Jerusalem officials have remained silent about E1. One source, who spoke to In Jerusalem on the condition of anonymity, said, "E1 will give Jerusalem extra arnona revenues. Since Ma'aleh Adumim has a functioning and growing industrial area, the city would take more money in.
But I'm not sure that the municipality will be able to meet the expectations of the Ma'aleh Adumim residents, who have gotten used to a higher level of public services." Explaining his demand for anonymity, the official added, "We don't want to push the E1 plan into the public limelight any more than it already is. If not too much is said or written, then maybe the plan will go ahead. And that would be important for the security of Jerusalem, too."
Amos Gil, director of Ir Amim, disagrees.
"Development in the E1 area will not serve any security needs - not of Ma'aleh Adumim and not of Jerusalem. Nor is the viability of Ma'aleh Adumim at risk without the E1 development," he states categorically.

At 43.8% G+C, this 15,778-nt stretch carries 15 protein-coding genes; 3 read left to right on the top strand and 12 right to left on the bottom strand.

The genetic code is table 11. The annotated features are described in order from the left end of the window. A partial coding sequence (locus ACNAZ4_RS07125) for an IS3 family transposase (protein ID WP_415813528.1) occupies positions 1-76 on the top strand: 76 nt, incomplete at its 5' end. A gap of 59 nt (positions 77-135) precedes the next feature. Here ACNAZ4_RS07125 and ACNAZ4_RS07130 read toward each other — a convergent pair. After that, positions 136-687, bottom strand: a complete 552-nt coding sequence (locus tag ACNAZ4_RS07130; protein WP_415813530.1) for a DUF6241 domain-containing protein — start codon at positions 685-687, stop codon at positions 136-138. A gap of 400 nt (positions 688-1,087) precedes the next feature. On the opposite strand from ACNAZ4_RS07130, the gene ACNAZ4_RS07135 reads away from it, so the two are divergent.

Unaffiliated with any political party, Ir Amim ("City of Nations" or "City of Peoples") was founded two years ago to actively engage in issues impacting on Israeli-Palestinian relations in Jerusalem and on the political future of the city.
Gil contends that the security explanation is merely a ruse. According to a January 2005 government decision, the Jerusalem "security envelope" will extend eastward beyond Jerusalem's municipal boundaries north of Abu Dis to include all of greater Ma'aleh Adumim. According to the project's timetable, construction of the controversial separation barrier is due to be completed around the end of this year.
Furthermore, according to Gil, E1 is not an integral part of any current realistic planning for Ma'aleh Adumim, and the program has been included in the master plan in order to obfuscate the true implications of the plan.
And the implications, Gil contends, are clearly political. The planned construction in the area, Gil concludes, is aimed at creating facts on the ground and unilaterally defining the future borders between Israel and Palestine.